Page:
Pedigree: Pedigree’s Million-Dog Mosaic and Dove Speak Beautiful

PEDIGREE DOG FOOD

Campaign: Pedigree’s Million-Dog Mosaic

By: Jillian Chow

What the brand did?

They created a campaign to encourage people to adopt good dogs because sheltered dogs are usually dogs that are abandoned by either an irresponsible owner or by people who could not afford to raise them any further. From here, Pedigree told a story through the campaign to convince people that the dogs that ended up in the shelters are not their fault, but instead, it is because they were unlucky to be owned by the wrong people. In order to tell the story, Pedigree used stories of two real dogs (instead of dogs that are “actors” or familiar with the cameras) and worked with them throughout the campaign.

Who are the audience?

Pedigree targets families with children who love dogs and people with an active lifestyle. The brand would also like to target new consumers who want to look for their first dog or already have a dog but have never heard of Pedigree.

What problems they want to solve?

People who visit the animal shelters tend to think that the dogs kept there are due to bad behaviors or that they are sick. Therefore, Pedigree wants to change that mindset and show people that these dogs are harmless and they only need to fall into the right hands. The dogs need to be taken care by the right owners that they deserve. Since it was difficult to get people to the shelter dogs, Pedigree decided on bringing the shelter dogs to the people instead.

What is the brand purpose?

Pedigree hopes to create a strong relationship with their consumers through their adoption campaign. They use channel-centric process to integrate their market by having their consumers from different channels to connect with one another.

How is their success measured?

Bottom-up model is used for this campaign because they started off by having a campaign called “Underdog Day”. Through that campaign, people were driven to their online website and started adopting dogs online. Besides that, they also had an app called “Look-A-Like” where consumers get to choose dogs that look similar to them. Through this app, many people started sharing it over social media such as Facebook and Twitter. Later on, the campaign was broadcasted on television, hence getting people to talk about it as well.

Article: https://www.marketingmag.com.au/hubs-c/iab-awards-2012-winner-pedigree-adoption-drive/

sg.jpg IAB Awards 2012 winner – Pedigree Adoption Drive …
http://www.marketingmag.com.au
Winner: Brand Loyalty & Retention. Campaign: Pedigree Adoption Drive. Client: Mars Petcare. Agency: Whybin\TBWA\Tequila . Background. In keeping with Pedigree’s …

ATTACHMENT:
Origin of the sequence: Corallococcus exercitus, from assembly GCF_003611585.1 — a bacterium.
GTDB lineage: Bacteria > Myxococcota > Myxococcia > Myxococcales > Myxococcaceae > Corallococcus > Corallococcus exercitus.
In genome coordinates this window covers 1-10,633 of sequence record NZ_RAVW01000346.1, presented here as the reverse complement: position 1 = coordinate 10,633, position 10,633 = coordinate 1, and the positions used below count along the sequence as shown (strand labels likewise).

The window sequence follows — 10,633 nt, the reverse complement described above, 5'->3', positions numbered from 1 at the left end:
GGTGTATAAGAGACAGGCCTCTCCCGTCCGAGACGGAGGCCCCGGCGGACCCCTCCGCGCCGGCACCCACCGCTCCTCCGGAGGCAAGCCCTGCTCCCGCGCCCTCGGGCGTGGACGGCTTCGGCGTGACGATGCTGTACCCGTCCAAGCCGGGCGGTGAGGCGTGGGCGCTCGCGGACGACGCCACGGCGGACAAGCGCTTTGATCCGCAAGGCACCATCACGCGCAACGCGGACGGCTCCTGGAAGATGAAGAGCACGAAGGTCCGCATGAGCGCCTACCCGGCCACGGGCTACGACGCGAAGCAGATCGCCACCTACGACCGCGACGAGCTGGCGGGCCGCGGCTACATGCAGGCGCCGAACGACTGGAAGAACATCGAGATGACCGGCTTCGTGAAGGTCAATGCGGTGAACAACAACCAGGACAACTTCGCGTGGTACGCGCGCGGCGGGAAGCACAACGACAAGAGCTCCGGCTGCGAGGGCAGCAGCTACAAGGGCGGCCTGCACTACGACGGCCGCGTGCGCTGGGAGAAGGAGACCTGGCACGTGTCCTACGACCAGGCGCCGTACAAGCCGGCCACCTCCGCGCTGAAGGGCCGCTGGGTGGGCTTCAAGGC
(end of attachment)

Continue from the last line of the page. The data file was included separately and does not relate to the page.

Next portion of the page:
Video: https://vimeo.com/37549928

th?id=OVP.IhZ-jFUhVOqyqlpY6FJKgAEsCo&pid=Api Pedigree: Adoption Drive – Case Study
vimeo.com
A case study for the Pedigree: Adoption Drive we created with Proximity Canada. See the final video here: https://vimeo.com/31618441.

DOVE

Campaign: Speak Beautiful

By: Jillian Chow

What the brand did?

Dove created a partnership with Twitter for a social change. Speak Beautiful was created to encourage women that they are beautiful just the way they are. During their 60th birthday, Dove posted a hash-tag post on Twitter: #RaiseTheBeautyBar.

Who are the audience?

Dove’s primary market are women aging from about 18 to 35, where women tend to be more self conscious about their skin and about how they look. Men are Dove’s secondary market because research has shown that men also care about the condition of their hair and skin but women are more concerned than men.

What problems they want to solve?

Dove discovered that women think of themselves negatively. Most of the time, these negativities are expressed through social media, especially Twitter. In 2014, there were more than five million negative beauty tweets being posted on Twitter.

What is the brand purpose?

Dove wishes to help women be more positive about them, and think more highly upon themselves. The brand also hopes to guide women to reconsider and redefine what beauty actually means to them.

How is their success measured?

The campaign is measured through the recruitment model because Dove first posted their “Dove Real Beauty Sketches” video on YouTube and used Twitter to tweet their #SpeakBeautiful hash tag posts. From here, it got people talking about it and it created a strong impact on women’s view about their own bodies and their looks.

Article: http://www.adweek.com/brand-marketing/dove-and-twitter-team-address-hateful-tweets-about-beauty-oscar-night-163040/

apple-touch-icon.png Dove and Twitter Team Up to Address Hateful Tweets About Beauty on Oscar Night
http://www.adweek.com
Coca-Cola didn’t have much success turning nasty tweets into nice ones as part of its Super Bowl campaign. But now, Dove—in partnership with Twitter itself—will try to do something similar during Sunday’s Academy Awards. And perhaps most crucially, this effort—unlike Coke’s—won’t be automated.

Video: http://www.adforum.com/creative-work/ad/player/34514511/speak-beautiful/dove

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